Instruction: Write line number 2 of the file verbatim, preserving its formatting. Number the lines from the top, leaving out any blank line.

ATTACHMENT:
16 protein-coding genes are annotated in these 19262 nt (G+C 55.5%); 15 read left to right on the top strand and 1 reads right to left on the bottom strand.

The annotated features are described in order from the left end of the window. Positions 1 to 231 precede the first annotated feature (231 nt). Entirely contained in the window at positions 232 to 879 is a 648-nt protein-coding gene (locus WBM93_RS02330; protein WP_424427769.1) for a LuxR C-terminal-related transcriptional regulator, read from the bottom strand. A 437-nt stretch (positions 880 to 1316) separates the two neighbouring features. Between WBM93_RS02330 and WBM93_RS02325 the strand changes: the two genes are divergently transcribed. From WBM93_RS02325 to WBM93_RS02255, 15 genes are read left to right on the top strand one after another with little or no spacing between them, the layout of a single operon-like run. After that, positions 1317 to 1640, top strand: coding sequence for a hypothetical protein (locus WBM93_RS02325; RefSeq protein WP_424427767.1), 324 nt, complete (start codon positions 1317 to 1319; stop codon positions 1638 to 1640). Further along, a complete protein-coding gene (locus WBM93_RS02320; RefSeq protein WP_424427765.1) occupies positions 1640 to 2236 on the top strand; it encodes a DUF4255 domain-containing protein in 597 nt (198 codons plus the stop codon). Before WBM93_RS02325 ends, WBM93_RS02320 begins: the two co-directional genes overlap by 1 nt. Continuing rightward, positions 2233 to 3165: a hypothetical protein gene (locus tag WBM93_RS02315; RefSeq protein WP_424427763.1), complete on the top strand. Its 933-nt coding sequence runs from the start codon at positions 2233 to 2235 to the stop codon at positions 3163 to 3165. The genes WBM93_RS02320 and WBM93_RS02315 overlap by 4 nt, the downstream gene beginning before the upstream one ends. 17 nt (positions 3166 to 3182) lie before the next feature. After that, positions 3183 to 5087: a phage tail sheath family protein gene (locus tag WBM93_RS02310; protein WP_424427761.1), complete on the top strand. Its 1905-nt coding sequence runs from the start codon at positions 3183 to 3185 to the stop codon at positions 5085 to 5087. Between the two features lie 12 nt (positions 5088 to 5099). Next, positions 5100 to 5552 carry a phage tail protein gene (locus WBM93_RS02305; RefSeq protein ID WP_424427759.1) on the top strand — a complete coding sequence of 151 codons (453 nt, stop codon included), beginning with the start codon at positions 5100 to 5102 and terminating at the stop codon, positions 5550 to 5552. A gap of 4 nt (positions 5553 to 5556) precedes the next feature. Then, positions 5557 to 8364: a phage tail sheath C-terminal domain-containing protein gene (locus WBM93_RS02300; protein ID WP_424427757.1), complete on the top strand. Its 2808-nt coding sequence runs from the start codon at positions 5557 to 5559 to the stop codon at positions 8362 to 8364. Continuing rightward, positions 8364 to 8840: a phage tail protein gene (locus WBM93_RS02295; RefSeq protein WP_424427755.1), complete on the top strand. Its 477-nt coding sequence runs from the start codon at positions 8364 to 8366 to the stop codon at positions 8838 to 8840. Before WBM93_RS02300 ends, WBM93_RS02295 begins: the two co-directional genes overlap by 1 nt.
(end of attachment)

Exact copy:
The annotated features are described in order from the left end of the window. Positions 1 to 231 precede the first annotated feature (231 nt). Entirely contained in the window at positions 232 to 879 is a 648-nt protein-coding gene (locus WBM93_RS02330; protein WP_424427769.1) for a LuxR C-terminal-related transcriptional regulator, read from the bottom strand. A 437-nt stretch (positions 880 to 1316) separates the two neighbouring features. Between WBM93_RS02330 and WBM93_RS02325 the strand changes: the two genes are divergently transcribed. From WBM93_RS02325 to WBM93_RS02255, 15 genes are read left to right on the top strand one after another with little or no spacing between them, the layout of a single operon-like run. After that, positions 1317 to 1640, top strand: coding sequence for a hypothetical protein (locus WBM93_RS02325; RefSeq protein WP_424427767.1), 324 nt, complete (start codon positions 1317 to 1319; stop codon positions 1638 to 1640). Further along, a complete protein-coding gene (locus WBM93_RS02320; RefSeq protein WP_424427765.1) occupies positions 1640 to 2236 on the top strand; it encodes a DUF4255 domain-containing protein in 597 nt (198 codons plus the stop codon). Before WBM93_RS02325 ends, WBM93_RS02320 begins: the two co-directional genes overlap by 1 nt. Continuing rightward, positions 2233 to 3165: a hypothetical protein gene (locus tag WBM93_RS02315; RefSeq protein WP_424427763.1), complete on the top strand. Its 933-nt coding sequence runs from the start codon at positions 2233 to 2235 to the stop codon at positions 3163 to 3165. The genes WBM93_RS02320 and WBM93_RS02315 overlap by 4 nt, the downstream gene beginning before the upstream one ends. 17 nt (positions 3166 to 3182) lie before the next feature. After that, positions 3183 to 5087: a phage tail sheath family protein gene (locus tag WBM93_RS02310; protein WP_424427761.1), complete on the top strand. Its 1905-nt coding sequence runs from the start codon at positions 3183 to 3185 to the stop codon at positions 5085 to 5087. Between the two features lie 12 nt (positions 5088 to 5099). Next, positions 5100 to 5552 carry a phage tail protein gene (locus WBM93_RS02305; RefSeq protein ID WP_424427759.1) on the top strand — a complete coding sequence of 151 codons (453 nt, stop codon included), beginning with the start codon at positions 5100 to 5102 and terminating at the stop codon, positions 5550 to 5552. A gap of 4 nt (positions 5553 to 5556) precedes the next feature. Then, positions 5557 to 8364: a phage tail sheath C-terminal domain-containing protein gene (locus WBM93_RS02300; protein ID WP_424427757.1), complete on the top strand. Its 2808-nt coding sequence runs from the start codon at positions 5557 to 5559 to the stop codon at positions 8362 to 8364. Continuing rightward, positions 8364 to 8840: a phage tail protein gene (locus WBM93_RS02295; RefSeq protein WP_424427755.1), complete on the top strand. Its 477-nt coding sequence runs from the start codon at positions 8364 to 8366 to the stop codon at positions 8838 to 8840. Before WBM93_RS02300 ends, WBM93_RS02295 begins: the two co-directional genes overlap by 1 nt.